In Mark 7:1-5, a group of scribes and Pharisees accuse some of Jesus’ disciples of eating with unwashed hands and of not following the “tradition of the elders.” Jesus critiques a group of wealthy Jews for only hosting dinners for those of similar social status. He then challenges them to set aside their honor so that they might feed those who are in the most need instead of those who already have enough (Luke 14:15-24). And several times within the Gospels, people grumble about Jesus eating with those deemed unfavorable (Matthew 9:10-17, Mark 2:15-17, Luke 5:30, Luke 7:36-40, Luke 15:1-2, Luke 19:7, John 4:1-27).

But let’s look a little more closely at one famous mealtime interaction that Jesus had with a man named Zacchaeus.

Zacchaeus, as introduced to us in Luke 19:1, was a chief tax collector. This means that not only was he willing to work with Gentiles, he worked for the Gentiles in order to extort money from his fellow Jews. He was a sinner of sinners. He was universally despised. And, because sharing a meal with someone in first century Palestine meant that you were also willing to share in their social status, sitting at a table with Zacchaeus would have been severely dishonorable.

In other words, to the mind of a Pharisee or scribe, sharing a meal with Zacchaeus would be like sharing in his sin.

This is why Jesus’ interaction with Zacchaeus is so scandalous. That’s why all who saw Jesus enter into Zacchaeus’ house grumbled and complained. But does this mean that Jesus was somehow complicit in Zacchaeus’ sin? Was Jesus deliberately frustrating the pious attempts of many good Jews who were hoping to catch God’s attention so that the Lord might bring about cosmic peace? That is surely what Jesus would have been accused of doing at least.

But this is not at all what Jesus is doing.

Jesus didn’t condone the actions of all those he ate with. However, he was willing to share the social status of even the shameful so that he might have the opportunity to lovingly challenge them to repent of their sins. Jesus was more than willing to befriend sinners, and to be seen as intimately associated with those deemed ceremonially impure, so that he might show them a way out the darkness into his glorious light.

Christian Family Meals Today

Many of us have mealtime traditions nowadays. These might be holiday-specific things we do with extended family. These might also be weeknight habits we’ve cultivated over time.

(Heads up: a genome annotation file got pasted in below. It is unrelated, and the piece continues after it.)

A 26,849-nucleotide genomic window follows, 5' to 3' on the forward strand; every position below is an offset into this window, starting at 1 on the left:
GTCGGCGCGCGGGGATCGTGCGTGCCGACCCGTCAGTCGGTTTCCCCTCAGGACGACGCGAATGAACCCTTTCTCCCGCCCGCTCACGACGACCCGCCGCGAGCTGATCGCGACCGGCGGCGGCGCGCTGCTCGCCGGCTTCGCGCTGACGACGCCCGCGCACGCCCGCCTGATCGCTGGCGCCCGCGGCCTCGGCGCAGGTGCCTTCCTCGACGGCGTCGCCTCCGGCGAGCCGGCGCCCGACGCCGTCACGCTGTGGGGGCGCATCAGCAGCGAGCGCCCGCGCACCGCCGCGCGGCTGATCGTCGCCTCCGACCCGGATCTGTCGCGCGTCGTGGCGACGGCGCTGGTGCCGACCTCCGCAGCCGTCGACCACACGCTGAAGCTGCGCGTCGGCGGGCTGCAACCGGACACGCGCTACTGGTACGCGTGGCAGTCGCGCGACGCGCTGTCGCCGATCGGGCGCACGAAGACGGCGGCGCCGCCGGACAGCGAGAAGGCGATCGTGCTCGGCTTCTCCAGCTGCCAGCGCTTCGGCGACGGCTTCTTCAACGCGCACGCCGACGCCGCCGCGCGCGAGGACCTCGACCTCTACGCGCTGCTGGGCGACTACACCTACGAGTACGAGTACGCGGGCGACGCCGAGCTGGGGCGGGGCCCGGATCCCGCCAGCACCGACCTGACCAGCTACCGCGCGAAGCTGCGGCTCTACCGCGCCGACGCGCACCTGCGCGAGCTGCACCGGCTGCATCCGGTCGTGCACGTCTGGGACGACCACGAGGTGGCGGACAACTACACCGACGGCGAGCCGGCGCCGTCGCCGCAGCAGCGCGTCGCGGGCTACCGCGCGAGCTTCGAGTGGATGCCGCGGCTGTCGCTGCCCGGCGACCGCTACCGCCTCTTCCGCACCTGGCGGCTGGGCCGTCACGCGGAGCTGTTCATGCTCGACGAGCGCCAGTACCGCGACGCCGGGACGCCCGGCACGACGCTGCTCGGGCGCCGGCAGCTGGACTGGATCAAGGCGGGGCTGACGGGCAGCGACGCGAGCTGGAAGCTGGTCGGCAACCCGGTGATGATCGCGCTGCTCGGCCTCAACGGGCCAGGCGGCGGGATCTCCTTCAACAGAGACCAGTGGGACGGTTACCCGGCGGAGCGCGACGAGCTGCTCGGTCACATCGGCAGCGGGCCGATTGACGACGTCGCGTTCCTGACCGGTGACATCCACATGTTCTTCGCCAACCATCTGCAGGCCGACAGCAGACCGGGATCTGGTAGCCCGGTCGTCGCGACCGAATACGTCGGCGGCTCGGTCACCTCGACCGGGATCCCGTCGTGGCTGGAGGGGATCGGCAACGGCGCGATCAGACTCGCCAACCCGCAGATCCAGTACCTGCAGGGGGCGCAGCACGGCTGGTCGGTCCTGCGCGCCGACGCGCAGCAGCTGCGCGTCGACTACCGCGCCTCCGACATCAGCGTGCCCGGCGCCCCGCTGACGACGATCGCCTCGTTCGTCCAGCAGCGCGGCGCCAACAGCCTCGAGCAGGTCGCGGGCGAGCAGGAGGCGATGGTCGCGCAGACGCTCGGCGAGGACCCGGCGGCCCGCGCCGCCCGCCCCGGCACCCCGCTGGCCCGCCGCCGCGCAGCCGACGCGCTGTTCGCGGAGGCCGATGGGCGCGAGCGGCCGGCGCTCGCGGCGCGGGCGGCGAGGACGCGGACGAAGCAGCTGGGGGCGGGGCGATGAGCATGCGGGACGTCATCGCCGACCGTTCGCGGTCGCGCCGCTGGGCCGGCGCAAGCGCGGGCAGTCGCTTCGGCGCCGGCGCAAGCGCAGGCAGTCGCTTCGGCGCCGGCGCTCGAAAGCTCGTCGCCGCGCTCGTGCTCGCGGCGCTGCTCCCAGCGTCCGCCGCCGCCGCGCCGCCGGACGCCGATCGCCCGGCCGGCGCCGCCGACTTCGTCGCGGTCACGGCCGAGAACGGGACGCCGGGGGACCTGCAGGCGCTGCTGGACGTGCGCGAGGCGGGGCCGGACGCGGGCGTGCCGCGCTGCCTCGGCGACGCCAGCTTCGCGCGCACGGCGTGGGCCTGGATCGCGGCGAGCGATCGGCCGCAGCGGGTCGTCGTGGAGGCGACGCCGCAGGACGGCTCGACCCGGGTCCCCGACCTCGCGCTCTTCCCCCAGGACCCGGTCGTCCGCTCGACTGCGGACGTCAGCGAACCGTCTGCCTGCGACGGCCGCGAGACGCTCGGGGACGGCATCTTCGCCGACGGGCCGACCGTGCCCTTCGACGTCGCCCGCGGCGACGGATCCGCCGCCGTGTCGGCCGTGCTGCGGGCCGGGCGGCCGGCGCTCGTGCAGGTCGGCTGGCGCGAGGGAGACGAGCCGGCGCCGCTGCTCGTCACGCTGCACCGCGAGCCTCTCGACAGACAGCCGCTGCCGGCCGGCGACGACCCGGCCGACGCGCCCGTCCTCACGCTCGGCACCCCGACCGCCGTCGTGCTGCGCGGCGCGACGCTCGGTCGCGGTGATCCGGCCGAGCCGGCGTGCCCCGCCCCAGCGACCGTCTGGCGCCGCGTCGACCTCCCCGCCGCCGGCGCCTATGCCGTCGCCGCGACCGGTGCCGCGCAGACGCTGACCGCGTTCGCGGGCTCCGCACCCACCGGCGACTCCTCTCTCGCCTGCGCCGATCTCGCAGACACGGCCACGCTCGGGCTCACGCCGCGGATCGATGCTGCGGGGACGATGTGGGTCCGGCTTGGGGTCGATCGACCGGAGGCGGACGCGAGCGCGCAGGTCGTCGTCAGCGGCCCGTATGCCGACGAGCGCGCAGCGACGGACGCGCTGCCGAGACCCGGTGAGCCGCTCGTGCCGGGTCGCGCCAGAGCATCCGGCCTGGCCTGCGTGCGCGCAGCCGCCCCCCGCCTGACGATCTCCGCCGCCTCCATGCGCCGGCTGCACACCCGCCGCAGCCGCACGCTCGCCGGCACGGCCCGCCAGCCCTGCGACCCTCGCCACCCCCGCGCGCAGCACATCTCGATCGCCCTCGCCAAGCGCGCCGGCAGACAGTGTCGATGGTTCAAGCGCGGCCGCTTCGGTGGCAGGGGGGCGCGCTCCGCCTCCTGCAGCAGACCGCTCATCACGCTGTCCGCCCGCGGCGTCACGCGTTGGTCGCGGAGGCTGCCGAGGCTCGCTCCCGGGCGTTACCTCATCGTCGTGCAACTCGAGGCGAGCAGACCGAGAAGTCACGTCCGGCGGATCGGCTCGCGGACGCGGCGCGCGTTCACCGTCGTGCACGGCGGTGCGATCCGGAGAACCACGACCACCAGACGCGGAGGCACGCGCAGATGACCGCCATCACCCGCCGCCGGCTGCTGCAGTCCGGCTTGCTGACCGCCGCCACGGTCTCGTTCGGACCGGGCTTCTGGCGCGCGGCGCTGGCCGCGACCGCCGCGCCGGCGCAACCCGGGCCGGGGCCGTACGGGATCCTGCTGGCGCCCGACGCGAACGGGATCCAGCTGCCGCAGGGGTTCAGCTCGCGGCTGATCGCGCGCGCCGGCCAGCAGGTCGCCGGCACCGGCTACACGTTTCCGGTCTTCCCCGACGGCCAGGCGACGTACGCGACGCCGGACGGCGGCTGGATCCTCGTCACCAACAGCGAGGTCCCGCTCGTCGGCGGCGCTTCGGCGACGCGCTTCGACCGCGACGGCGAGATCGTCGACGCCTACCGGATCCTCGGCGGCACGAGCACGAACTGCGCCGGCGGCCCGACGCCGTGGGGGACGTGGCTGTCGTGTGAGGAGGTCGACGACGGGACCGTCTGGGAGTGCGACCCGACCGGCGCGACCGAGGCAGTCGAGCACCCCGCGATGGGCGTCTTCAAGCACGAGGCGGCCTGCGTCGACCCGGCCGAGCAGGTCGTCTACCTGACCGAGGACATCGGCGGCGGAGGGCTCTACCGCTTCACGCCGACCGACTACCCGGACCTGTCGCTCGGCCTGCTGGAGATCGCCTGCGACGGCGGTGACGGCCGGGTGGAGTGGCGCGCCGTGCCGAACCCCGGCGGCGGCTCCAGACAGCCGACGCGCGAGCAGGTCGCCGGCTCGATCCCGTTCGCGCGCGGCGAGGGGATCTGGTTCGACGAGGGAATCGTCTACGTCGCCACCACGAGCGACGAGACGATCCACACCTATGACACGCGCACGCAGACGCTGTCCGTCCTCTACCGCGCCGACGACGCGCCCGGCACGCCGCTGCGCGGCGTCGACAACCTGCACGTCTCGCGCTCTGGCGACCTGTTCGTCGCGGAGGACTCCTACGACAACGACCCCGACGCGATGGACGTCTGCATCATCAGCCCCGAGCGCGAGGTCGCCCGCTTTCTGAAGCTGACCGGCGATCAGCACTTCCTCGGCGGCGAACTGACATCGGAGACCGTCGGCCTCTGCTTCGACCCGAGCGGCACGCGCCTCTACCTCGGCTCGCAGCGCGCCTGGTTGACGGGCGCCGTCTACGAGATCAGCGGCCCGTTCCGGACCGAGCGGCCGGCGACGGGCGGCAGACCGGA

But, I wonder, when it comes extending hospitality to outsiders or welcoming sinners into our families of faith, which table mannerisms might we more closely align with? Would it be Jesus’? Or would it be the common first century Jewish practice?

Meals have meaning. They say something. And the story told by the table fellowship of many pious first century Jews was one of religious exclusivism and superiority. And even though they did what they did because of the way they read their Bibles, they did so in disagreement with the One who authored the text. They focused so much on “holiness” and “chosenness” that they forget about God’s mercy and love. So, when it comes to associating with those that our circles might consider “on the margins,” how do we react? Who might we be willing to welcome into our family of faith? Are there any people we would be hesitant to be seen with because of the way we read our Bibles? If so, it might be wise to reconsider those biblical texts in order to see if the way we read them is more informed by cultural understanding than by Christ.

Does this mean that we should ignore sin? No. Behavior matters in many ways. But one’s behavior, or lack thereof, isn’t that which grants them acceptance by God. And offering critique before compassion is not the mode of hospitality that believers have been called to embrace.

Jesus welcomed sinners at his family meal. Jesus invited those of low social honor to dine with him, knowing full well that such an action would look suspicious to the religious. Are we willing to do similar?

Meals have meaning. The way we choose to dine, and those we choose to welcome to the table of our family of faith conveys a lot about the God we serve.

What story are our family meals portraying?

[1] See:  J.H. Elliot, “Household Meals Versus the Temple Purity Systems,” HTS Theological Studies 47 (2) 1991, 389. It should be mentioned, however, that this move wasn’t born of legalism per se. It seems as if the Pharisees were

[2] For more detail, see the Tractate Yadayim within the Mishnah.

[3] The Essene community, a separatist sect of Judaism that prided itself on its extreme religious purity, took this a step further. This group wouldn’t even sell a Gentile food or livestock lest that Gentile eat the food improperly or sacrifice the animal to a foreign god. See: Damascus Document – C.D. 12.8-11

[4] For more detail about this, see: Branson Parler, “Table Fellowship in Luke-Acts,” accessed May 2, 2022,, 4-7.

[5] The Mishnah makes this belief clear in Sotah 9.15: “…Rabbi Pinehas ben Ya’ir says: Torah study leads to care in the performance of mitzvot. Care in the performance of mitzvot leads to diligence in their observance. Diligence leads to cleanliness of the soul. Cleanliness of the soul leads to abstention from all evil. Abstention from all evil leads to purity and the elimination of all base desires. Purity leads to piety. Piety leads to humility. Humility leads to fear of sin. Fear of sin leads to holiness. Holiness leads to the Divine Spirit. The Divine Spirit leads to the resurrection of the dead.” 

[6] N.T. Wright, The New Testament and the People of God, (Minneapolis: Fortress Press, 1992), 237.

One thought on “Family Meals

  1. Pingback: Guests at Jesus’ Table | Scripture Simplified